Although we could not demonstrate autoactivation with CARD-caspase and DED-caspase, we did observe autoactivation in bacterial extracts with HyCaspA and with HyDDCasp (Figure 3). These two Hydra caspases have unusual prodomains. HyCaspA has a prodomain for which no homologs can be found in other caspases. However, it enabled autoprocessing and activation of HyCaspA, giving rise to a caspase with unusual substrate specificity. HyCaspA was inhibited with the pan-caspase inhibitor z-VAD-FMK, but not with any of the tetrapeptide inhibitors tested. Its autoprocessing site was C-terminal of the amino acids IRKD, consistent with the unusual substrate specificity of this caspase. The second caspase showing autoactivation has a DD-motif in its prodomain that has so far only been described in prodomains of paracaspases 20. Its caspase activity could be inhibited with Ac-YVAD-CHO, which suggests that it has a substrate specificity similar to human ICE (caspase 1) 21. Neither of these caspases appeared to be active in apoptotic cell lysates from hydra.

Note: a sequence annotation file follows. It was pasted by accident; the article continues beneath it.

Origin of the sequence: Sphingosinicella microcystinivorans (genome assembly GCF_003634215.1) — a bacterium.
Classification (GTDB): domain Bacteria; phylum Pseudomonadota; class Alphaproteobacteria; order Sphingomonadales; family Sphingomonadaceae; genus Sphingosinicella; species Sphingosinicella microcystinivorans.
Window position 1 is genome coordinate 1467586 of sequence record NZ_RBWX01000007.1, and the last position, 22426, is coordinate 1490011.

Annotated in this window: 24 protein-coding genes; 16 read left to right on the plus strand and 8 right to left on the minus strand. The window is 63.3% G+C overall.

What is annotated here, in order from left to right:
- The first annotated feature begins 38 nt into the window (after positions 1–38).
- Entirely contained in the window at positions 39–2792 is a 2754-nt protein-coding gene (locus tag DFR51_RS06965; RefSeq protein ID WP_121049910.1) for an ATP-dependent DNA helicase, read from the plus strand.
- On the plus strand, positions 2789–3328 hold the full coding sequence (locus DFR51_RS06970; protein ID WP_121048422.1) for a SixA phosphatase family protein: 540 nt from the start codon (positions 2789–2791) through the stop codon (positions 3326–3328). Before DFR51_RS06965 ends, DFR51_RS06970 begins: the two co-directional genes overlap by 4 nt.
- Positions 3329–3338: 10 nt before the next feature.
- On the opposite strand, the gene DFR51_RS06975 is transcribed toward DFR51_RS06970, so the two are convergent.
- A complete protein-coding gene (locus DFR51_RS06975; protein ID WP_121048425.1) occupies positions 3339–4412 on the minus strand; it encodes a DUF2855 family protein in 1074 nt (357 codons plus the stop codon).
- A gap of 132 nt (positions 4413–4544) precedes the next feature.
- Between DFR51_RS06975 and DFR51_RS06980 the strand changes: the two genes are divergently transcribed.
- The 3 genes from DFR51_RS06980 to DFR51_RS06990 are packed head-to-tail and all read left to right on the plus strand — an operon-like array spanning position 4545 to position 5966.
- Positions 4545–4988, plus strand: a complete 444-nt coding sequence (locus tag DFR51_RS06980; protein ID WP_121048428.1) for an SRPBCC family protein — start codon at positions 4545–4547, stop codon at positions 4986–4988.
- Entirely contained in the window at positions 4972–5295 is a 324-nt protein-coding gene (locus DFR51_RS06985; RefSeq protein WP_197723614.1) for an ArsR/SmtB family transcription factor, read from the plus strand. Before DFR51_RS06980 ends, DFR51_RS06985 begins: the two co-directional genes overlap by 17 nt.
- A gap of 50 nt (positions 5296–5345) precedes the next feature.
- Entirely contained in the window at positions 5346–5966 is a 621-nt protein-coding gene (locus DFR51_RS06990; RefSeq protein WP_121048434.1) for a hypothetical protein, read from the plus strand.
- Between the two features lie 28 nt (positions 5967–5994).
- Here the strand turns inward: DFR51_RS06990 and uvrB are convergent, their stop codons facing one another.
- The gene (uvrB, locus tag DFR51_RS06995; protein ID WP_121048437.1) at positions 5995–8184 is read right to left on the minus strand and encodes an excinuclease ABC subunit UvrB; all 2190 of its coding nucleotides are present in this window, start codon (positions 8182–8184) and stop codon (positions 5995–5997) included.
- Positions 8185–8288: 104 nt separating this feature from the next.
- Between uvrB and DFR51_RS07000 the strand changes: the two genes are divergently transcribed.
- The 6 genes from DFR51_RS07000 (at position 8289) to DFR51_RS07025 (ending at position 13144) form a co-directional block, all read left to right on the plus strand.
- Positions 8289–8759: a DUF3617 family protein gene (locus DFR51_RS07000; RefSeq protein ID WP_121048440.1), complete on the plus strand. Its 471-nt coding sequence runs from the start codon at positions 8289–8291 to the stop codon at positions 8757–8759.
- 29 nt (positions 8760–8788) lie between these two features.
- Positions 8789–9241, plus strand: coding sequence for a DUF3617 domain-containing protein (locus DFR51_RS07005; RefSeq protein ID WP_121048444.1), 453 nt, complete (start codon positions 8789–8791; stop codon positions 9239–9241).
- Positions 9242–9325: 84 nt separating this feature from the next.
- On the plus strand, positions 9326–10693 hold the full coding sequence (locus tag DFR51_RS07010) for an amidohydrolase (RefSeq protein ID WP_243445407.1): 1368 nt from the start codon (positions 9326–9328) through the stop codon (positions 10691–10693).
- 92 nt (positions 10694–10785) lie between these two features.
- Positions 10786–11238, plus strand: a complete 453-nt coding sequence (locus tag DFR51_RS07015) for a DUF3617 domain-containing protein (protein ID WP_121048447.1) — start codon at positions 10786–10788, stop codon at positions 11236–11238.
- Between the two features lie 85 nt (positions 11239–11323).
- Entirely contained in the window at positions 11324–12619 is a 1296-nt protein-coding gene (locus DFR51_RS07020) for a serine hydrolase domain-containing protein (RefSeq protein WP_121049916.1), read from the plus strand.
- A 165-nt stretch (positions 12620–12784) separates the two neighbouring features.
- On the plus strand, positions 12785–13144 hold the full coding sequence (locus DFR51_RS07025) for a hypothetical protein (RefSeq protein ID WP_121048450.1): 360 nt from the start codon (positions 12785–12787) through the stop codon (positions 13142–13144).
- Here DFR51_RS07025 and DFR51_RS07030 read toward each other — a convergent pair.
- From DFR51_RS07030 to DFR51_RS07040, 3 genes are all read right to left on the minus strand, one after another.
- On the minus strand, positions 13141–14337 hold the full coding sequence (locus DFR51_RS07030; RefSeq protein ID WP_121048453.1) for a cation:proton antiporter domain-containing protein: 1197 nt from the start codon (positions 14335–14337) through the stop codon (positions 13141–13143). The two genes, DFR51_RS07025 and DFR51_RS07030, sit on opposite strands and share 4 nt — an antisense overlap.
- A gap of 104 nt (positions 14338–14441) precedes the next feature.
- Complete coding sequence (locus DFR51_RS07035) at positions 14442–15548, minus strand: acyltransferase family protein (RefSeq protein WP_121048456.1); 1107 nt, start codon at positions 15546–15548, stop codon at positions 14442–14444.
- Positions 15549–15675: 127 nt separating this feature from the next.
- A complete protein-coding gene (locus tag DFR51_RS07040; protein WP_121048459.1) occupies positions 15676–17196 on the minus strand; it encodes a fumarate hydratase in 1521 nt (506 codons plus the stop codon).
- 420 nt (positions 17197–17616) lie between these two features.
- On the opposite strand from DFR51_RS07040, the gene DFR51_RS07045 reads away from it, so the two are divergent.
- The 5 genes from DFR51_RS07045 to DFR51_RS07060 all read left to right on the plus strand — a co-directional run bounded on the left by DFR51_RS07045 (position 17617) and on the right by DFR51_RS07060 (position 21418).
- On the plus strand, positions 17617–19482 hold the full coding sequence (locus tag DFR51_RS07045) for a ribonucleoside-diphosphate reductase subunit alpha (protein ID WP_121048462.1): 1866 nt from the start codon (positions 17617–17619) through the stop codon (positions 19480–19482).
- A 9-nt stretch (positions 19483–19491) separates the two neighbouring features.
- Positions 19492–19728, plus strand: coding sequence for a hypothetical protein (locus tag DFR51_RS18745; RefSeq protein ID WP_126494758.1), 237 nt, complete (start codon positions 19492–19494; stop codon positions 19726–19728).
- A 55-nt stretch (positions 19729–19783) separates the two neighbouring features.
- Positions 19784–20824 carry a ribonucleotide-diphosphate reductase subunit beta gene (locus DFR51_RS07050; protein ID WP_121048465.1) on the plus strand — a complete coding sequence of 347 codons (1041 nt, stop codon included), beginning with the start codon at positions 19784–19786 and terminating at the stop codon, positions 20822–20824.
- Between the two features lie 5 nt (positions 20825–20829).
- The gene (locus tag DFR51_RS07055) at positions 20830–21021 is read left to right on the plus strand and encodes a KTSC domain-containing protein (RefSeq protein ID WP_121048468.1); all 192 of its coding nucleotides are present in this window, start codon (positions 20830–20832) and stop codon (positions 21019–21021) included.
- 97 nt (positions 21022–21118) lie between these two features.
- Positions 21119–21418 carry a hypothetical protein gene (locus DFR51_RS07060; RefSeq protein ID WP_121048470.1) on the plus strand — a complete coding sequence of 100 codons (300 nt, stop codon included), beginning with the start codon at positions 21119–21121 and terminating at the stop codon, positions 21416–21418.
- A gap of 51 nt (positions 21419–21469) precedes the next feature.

Hydra genome analysis has provided evidence for the presence of genes encoding components of the extrinsic pathway of apoptosis induction, which could participate in the activation of HyDEDCasp. These include a Hydra FADD homolog and a gene encoding a putative death receptor. This gene was cloned and shown to have two extracellular TNF-receptor domains and an intracellular DD domain, with high sequence conservation to vertebrate p75 NGF-receptors 15. Which ligands activate this receptor and what role it plays in Hydra biology is presently completely unclear. However, it should be noted that during oogenesis the developing oocyte initiates massive apoptosis in surrounding nurse cells and subsequently phagocytizes the nurse cell corpses 22. Thus the oocyte may be the source of a death ligand.